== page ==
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The Seven Deadly Sins – Signs of Holy War – Review

The Seven Deadly Sins – Signs of Holy War “Season 2”:

Original Air Dates: February 17th, 2017

It isn’t over until the sales numbers flop.

Synopsis: Having saved the Liones Kingdom, Meliodas and the rest take a break before beginning their next, big journey. It’s time to relax, feast and explore what the city has to offer, as well as settle a few lingering issues between the Deadly Sins themselves and a few players lurking in the shadows.

Review (Warning: Some Spoilers to Follow):

Tom: The Seven Deadly Sins returns with what Netflix was, at first (They’ve since corrected) calling Season 2. In actuality this is a meager 4 part mini series meant to tide fans over till a true season 2 is ready. (And don’t think it’s next season, I got fooled by the similarly titled Sin: The Seven Deadly Sins.) Outside of the diminished episode count, the animation also gives away that this is a special release rather than a full series. The quality has gone up a slight notch and is most obvious when the anime chooses to do flashbacks to Season 1’s content, making use of the original animation. It’s not too jarring, but definitely noticeable and makes you wish they’d perhaps gone to the lengths to reanimate the flashbacks, seeing as they’re so short anyway.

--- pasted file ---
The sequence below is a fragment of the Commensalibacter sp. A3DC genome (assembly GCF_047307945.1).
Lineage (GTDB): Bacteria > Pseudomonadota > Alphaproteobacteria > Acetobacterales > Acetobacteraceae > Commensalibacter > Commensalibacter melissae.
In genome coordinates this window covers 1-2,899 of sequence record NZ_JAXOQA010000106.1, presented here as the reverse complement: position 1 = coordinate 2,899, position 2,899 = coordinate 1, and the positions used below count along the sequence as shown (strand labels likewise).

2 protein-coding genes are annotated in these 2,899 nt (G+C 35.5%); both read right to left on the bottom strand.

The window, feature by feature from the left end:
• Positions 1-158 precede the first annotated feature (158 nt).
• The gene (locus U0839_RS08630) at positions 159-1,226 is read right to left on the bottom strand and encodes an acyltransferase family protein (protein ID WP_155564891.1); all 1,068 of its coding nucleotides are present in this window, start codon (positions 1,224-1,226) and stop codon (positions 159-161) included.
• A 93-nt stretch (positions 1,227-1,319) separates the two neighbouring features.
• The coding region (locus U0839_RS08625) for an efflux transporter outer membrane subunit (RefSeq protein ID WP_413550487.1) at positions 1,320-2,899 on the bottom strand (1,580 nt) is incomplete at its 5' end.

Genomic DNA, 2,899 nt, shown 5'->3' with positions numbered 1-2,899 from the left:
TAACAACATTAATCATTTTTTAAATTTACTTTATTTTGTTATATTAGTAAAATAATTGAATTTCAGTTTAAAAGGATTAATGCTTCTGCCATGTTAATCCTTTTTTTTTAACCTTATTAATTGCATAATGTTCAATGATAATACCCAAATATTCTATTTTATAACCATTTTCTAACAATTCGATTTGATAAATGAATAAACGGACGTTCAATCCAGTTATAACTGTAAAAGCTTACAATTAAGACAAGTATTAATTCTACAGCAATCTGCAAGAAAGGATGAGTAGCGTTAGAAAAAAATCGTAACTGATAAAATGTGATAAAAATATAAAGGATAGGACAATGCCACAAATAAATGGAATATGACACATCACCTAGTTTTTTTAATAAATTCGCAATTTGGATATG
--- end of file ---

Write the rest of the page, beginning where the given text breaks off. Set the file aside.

One moment you’re roaming in the palace, the next you’re floating in the air.

Linny: What seals the filler arc feel is the events they’ve chosen to depict. Any event that happens, especially ones that might have affected the overall narrative, get retconned by the end of each episode itself. The only parts of the show that feel significant, and canon, are the after credit scenes, which are usually a lot more dark and serious than whatever happens in the actual episodes. Thus, if you are a purist, you might want to watch just those parts so you get a sense of where the main plot of Seven Deadly Sins is heading.

Tom: The focus on slice of life, side story type content is a huge red flag. As Linny says, there’s a conscious effort to wrap episodes up in such a way that nothing carries over. Ban challenges Meliodas to a fight, to settle the very issues the two had by the end of Season 1. But once that fight is settled, and ends in a draw, dialogue indicates they’ll just take the match up again later on. The same can be said for a Diane and King storyline that literally resets the two’s romantic progress with amnesia. If the self-contained nature wasn’t bad enough, there’s a heavy focus on goofy shenanigans.

A graceful move but perhaps not the most intimidating.